The Birmingham City Schools and the Cultural Alliance of Greater Birmingham are partners in the program that was awarded $1.16 million from the U.S. Department of Education Office of Innovation and Improvement. The University of Alabama at Birmingham Center for Educational Accountability will provide independent evaluation of the initiative.
On May 17, 2011, Board Member Edgar Marx, Jr. and Chief Curator Jeannine O’Grody, PhD participated on a panel at the annual Association of Art Museum Curators conference in New York City. The subject of the panel was Developing Donor Cultivation Confidence; Edgar and Jeannine spoke about their experiences as donor and curator at the BMA.
In April 2011, Anne Forschler-Tarrasch, PhD, the Marguerite Jones Harbert and John M. Harbert III Curator of Decorative Arts, served on a review committee for the National Endowment for the Humanities "Sustaining Cultural Heritage Collections" grants program. Anne was invited to Washington, D.C. to participate in a one-day session to discuss the NEH program and review current applications. Later that month, Anne gave a lecture at the annual meeting of the Wedgwood International Seminar in Chicago. Her lecture, "Milkmaids and Mistresses: Wedgwood's Dairywares in the 18th and 19th Centuries," will be included in the Proceedings of the Wedgwood International Seminar to be published later this year.
In June, Anne gave the keynote address at a special symposium of the Wedgwood Society of New South Wales in Sydney, Australia, in honor of the organization's 35th anniversary. She also lectured at a meeting of the Wedgwood Society of Southern California in Los Angeles. She recently contributed an essay about the Buten Wedgwood Collection to the journal Ars Ceramica, a publication of the Wedgwood Society of New York, of which Anne was recently made an honorary member.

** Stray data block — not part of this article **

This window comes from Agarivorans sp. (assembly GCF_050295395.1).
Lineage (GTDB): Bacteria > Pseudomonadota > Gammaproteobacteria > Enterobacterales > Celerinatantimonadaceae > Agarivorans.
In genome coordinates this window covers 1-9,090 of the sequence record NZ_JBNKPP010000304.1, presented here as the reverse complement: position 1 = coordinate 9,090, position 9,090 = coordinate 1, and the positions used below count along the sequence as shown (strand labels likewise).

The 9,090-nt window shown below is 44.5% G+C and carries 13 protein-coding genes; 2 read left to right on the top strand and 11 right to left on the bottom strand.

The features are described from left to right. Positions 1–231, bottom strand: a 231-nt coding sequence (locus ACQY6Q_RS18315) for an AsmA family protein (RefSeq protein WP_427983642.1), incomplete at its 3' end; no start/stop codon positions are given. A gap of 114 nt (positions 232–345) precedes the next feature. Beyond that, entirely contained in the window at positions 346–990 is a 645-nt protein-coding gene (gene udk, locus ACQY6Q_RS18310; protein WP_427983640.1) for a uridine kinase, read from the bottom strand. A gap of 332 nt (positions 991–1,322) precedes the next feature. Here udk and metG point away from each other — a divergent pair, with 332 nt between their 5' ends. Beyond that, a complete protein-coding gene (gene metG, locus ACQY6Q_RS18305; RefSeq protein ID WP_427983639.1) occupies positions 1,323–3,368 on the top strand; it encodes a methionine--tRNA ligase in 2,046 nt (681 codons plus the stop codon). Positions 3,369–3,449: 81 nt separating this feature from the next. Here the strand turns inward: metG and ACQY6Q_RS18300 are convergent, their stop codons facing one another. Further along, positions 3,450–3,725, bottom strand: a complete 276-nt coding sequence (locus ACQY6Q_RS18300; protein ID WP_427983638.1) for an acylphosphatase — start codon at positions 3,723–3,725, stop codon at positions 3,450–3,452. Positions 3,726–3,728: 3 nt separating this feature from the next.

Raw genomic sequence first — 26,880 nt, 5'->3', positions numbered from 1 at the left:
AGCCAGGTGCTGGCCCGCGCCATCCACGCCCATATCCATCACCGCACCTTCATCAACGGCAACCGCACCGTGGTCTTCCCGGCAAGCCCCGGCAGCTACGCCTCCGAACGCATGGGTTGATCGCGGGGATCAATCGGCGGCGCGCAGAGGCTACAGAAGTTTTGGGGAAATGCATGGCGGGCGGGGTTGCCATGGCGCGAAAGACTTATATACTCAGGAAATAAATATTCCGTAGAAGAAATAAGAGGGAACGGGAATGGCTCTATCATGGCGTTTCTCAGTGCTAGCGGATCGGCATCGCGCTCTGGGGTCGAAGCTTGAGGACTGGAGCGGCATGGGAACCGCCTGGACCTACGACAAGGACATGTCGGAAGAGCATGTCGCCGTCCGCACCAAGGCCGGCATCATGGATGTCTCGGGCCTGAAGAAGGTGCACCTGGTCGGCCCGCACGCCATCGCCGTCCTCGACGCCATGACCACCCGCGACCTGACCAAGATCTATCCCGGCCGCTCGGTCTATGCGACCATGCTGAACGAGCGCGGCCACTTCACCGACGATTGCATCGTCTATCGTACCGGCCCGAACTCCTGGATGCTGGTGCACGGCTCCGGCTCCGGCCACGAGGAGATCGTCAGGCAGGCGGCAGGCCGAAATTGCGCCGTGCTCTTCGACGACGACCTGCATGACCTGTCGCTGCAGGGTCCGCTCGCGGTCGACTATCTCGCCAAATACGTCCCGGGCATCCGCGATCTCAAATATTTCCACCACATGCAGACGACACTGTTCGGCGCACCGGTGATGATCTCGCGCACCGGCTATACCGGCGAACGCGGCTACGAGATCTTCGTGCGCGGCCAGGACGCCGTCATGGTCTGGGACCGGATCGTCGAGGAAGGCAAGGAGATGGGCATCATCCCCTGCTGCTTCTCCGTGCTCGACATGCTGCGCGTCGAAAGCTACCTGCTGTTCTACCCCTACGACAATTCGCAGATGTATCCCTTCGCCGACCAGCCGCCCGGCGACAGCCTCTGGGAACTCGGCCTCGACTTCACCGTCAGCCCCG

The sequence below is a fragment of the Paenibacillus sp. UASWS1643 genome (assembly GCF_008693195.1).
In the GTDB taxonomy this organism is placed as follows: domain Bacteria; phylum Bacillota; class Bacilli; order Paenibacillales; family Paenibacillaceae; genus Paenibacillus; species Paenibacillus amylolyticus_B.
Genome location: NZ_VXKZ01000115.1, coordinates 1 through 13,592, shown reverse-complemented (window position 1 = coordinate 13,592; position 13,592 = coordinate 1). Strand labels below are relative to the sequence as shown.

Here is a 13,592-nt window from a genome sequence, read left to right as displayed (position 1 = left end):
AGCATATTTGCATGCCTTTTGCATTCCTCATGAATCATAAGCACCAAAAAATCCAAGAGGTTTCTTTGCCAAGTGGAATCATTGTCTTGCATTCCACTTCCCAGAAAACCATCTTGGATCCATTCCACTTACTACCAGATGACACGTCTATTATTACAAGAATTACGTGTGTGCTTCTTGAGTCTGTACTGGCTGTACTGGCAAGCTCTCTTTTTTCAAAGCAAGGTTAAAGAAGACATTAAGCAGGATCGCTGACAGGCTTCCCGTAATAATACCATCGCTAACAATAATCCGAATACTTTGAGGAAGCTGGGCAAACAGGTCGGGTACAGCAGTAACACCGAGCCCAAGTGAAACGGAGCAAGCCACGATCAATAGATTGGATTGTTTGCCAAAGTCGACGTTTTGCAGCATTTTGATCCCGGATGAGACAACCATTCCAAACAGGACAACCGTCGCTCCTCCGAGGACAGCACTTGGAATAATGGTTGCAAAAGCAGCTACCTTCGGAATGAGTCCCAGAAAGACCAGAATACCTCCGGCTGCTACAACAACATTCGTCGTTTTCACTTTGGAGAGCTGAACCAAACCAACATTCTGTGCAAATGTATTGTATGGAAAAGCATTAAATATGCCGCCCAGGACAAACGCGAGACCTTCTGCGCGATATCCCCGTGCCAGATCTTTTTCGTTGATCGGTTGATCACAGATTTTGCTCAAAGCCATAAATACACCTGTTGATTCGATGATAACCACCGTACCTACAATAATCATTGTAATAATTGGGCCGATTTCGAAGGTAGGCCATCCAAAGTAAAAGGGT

Anne was invited to present a lecture at the Second International Meeting of the Friends of Ornamental Cast Iron in Bendorf-Sayn, Germany in September 2011. She will discuss the reattribution of an iron statuette produced in Berlin around 1821, a promised gift to the Museum. The meeting brings together scholars and collectors from around the world to present and discuss the latest research in the field.
Graham C. Boettcher, PhD, The William Cary Hulsey Curator of American Art, recently served on the panel of judges for Birmingham Magazine’s 2011 “Beautiful People” issue. On August 5, Graham will speak at the annual New Orleans Antiques Forum, organized by The Historic New Orleans Collection. The subject of this year’s forum is “French at Heart: Continental Influence in the Gulf South.” Graham will deliver a talk entitled, “Paris on the Bayou: The French Artistic Presence on the Gulf Coast,” in which he will discuss French-born artists working in coastal Louisiana, Mississippi, and Alabama prior to the Civil War. For more information, see: http://www.hnoc.org/programs/AntiquesForum.html
Suzy Harris, Associate Curator of Education, presented the Museum Division Awards at the National Art Education Association conference in Seattle in March 2011. At this meeting, she also concluded her four-year terms of service on both the Museum Division Development Committee and the editorial review board of Art Education: The Journal of the National Art Education Association.
"I’m here to tell you that the new photography exhibit at the Birmingham Museum of Art is just plain cool. After a two-hour visit on a recent Saturday afternoon, I’m already making plans for a second look — and that’s probably the highest compliment I can pay to an art show." -Mary Colurso, The Birmingham News
Click here to read the entire review of the exhibition!
"'Who Shot Rock & Roll'? Answers aplenty in stellar photo exhibit at Birmingham Museum of Art"
Published: Friday, July 1, 2011, 7AM